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Ed Brubaker and Sean Phillips have been working together for over 20 years. They’ve made comics in various genres for multiple publishers, but one thing has stayed more or less the same: the distribution model. Their books were published initially as individual comics and later collected into softcover and hardcover volumes.

The first Brubaker & Phillips work to buck that trend was My Heroes Have Always Been Junkies, and the duo was pleased with the results. They saw even greater success earlier this year with Pulp.

Now, Ed Brubaker and Sean Phillips are publishing, through Image Comics, a series of original graphic novels, the first of which releases this Wednesday. The Beat had the opportunity to interview Ed Brubaker about his and Phillips’ new OGN series, Reckless, the team’s take on the pulp hero archetype, and how the longer format changes how they make comics.


In Reckless, Ethan explains that he “fell into” helping people, never specifically setting out to do good. What appeals to you about a reluctant hero?

Well, I think it’s telling that some surf bum started getting approached by people looking for help, right? I think the way he carried himself, and that he looked like someone with military experience because of all his scars from the bomb he lived through, I think that led some people to think of him as a guy who might help them out of trouble. And I think initially Ethan does it out of a sense of justice, but also because it’s interesting to him. I don’t think he’d ever have decided to be a private eye or hang up a sign, but he has a very definite sense of right and wrong, and once that’s awakened in him, it gives him a way to escape his bleak view of the world, for a little while, at least. 

I definitely think that’s part of what makes Ethan an intriguing character. He’d often rather be alone in his movie theater, keeping the rest of humanity (except for a select few) at arms length, and yet he helps his fellow man sometimes, because there’s a giant hole inside him after his college years. 

Could Ethan have just as easily fallen into a life of crime, or is there something about him that makes him inherently want to do good?

I mean, arguably Ethan is a criminal. He kills and maims people, and he doesn’t pay taxes. He’s just a criminal with a sense of justice. I think his history, growing up on Naval bases in the 50s and 60s, then off to college and seeing a different side of the world, as the student protest movement became the Weather Underground… I think all of that gave him a deep sense of how much injustice there is in the world, and a kind of rage against all it is still buried inside him.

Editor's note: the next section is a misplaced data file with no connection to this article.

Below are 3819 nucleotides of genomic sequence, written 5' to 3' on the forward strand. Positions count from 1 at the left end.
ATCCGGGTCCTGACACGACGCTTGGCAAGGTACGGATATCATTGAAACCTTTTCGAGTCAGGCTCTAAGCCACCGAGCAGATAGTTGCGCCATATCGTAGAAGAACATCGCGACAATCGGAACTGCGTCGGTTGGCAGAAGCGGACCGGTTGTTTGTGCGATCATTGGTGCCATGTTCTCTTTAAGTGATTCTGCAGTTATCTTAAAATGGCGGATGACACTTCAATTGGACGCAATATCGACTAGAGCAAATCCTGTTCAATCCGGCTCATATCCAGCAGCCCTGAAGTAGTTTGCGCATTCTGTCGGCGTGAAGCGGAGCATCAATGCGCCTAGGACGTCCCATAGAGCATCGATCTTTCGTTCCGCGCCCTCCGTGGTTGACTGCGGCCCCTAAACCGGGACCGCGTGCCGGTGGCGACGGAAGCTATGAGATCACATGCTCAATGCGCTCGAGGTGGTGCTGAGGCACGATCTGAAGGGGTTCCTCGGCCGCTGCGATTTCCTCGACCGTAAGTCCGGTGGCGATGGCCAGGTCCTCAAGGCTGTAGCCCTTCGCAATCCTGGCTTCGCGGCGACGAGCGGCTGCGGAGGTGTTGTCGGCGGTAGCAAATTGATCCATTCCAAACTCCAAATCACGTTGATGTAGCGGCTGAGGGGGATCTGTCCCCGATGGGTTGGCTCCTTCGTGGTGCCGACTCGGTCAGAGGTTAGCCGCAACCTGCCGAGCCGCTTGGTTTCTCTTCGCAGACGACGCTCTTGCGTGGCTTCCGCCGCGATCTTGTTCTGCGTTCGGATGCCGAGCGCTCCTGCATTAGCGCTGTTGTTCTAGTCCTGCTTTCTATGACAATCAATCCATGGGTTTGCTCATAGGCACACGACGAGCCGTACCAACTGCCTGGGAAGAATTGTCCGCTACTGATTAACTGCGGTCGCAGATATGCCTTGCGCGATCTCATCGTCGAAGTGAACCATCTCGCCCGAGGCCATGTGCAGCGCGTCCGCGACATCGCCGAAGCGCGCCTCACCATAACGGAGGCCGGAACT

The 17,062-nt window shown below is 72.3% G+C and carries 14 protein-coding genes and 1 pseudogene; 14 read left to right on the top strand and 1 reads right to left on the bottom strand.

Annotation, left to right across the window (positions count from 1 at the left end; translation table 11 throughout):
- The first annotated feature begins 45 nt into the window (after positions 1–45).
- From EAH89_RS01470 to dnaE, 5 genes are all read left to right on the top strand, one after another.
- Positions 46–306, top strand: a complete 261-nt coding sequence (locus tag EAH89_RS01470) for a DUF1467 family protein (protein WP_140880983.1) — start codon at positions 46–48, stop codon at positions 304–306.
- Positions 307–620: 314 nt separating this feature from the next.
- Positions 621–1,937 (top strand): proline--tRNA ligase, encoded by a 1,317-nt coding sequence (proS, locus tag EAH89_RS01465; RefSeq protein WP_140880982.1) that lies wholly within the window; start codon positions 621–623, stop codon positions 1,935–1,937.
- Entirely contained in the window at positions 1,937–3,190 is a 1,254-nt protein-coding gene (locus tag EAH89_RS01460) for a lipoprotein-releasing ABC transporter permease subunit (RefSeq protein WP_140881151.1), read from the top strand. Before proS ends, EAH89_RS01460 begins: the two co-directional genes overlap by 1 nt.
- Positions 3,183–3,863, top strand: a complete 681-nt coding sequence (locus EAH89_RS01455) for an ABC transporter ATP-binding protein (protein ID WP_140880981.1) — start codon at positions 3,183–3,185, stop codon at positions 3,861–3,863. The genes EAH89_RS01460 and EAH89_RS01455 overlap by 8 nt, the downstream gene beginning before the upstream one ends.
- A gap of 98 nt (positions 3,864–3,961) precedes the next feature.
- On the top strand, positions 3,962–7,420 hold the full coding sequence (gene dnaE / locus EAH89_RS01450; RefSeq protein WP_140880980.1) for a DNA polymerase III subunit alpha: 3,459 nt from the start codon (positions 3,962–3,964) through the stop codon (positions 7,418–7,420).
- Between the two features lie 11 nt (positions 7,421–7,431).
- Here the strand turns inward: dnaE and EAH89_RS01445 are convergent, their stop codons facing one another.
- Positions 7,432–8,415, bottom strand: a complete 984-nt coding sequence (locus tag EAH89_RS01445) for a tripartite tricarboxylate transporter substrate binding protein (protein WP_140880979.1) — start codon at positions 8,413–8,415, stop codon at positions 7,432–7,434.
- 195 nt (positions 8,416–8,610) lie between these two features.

Ethan learned about the horrors of the world during his time with the Weather Underground and after getting caught in a bomb, rather than experiencing them firsthand in Vietnam. How does that give him a unique perspective on post-Vietnam War America from those who served overseas?

I’m not sure. I mean, a big part of his college years was about not wanting to get drafted and sent to Vietnam, but then he lived through so much physical trauma anyway, that he’s just damaged in a different way. 

That’s a big part of why I set him up against Wilder in the first book, because Wilder is a veteran who came back from the war thinking of himself as a murderer. It damaged his sense of right and wrong. He’s a bit of a reflection of what could have happened to Ethan, or what he saw happen to a lot of his friends that weren’t as lucky as him. 

You recently described writing as a reflection of the world around you. How do you think the post-Vietnam War setting mirrors life in 2020?

I think in the 70s and early 80s, the world felt very bleak and doomed. The pop culture of that era really spoke to that, and as I grew up then, I wanted to look back at those years because I can recall pretty clearly how we all felt then. Like, the Pope and the President and John Lennon were all shot in the same year, and the Cold War was still raging. It felt like the world of Road Warrior wasn’t all that far into the future sometimes. And I think that feeling has just gotten more intense since then, although there’s been moments when the pendulum has swung the other way for a while – where it felt like the world was getting better instead of worse. But right now, in the pandemic and with global warming really starting to be felt (fire season is now year-round on the west coast) and political division that’s literally gone insane, it totally feels like the late-70s or early 80s did to me, just on steroids. My generation grew up preparing for nuclear war, while this generation grows up preparing for a school shooting, but it all feels insane.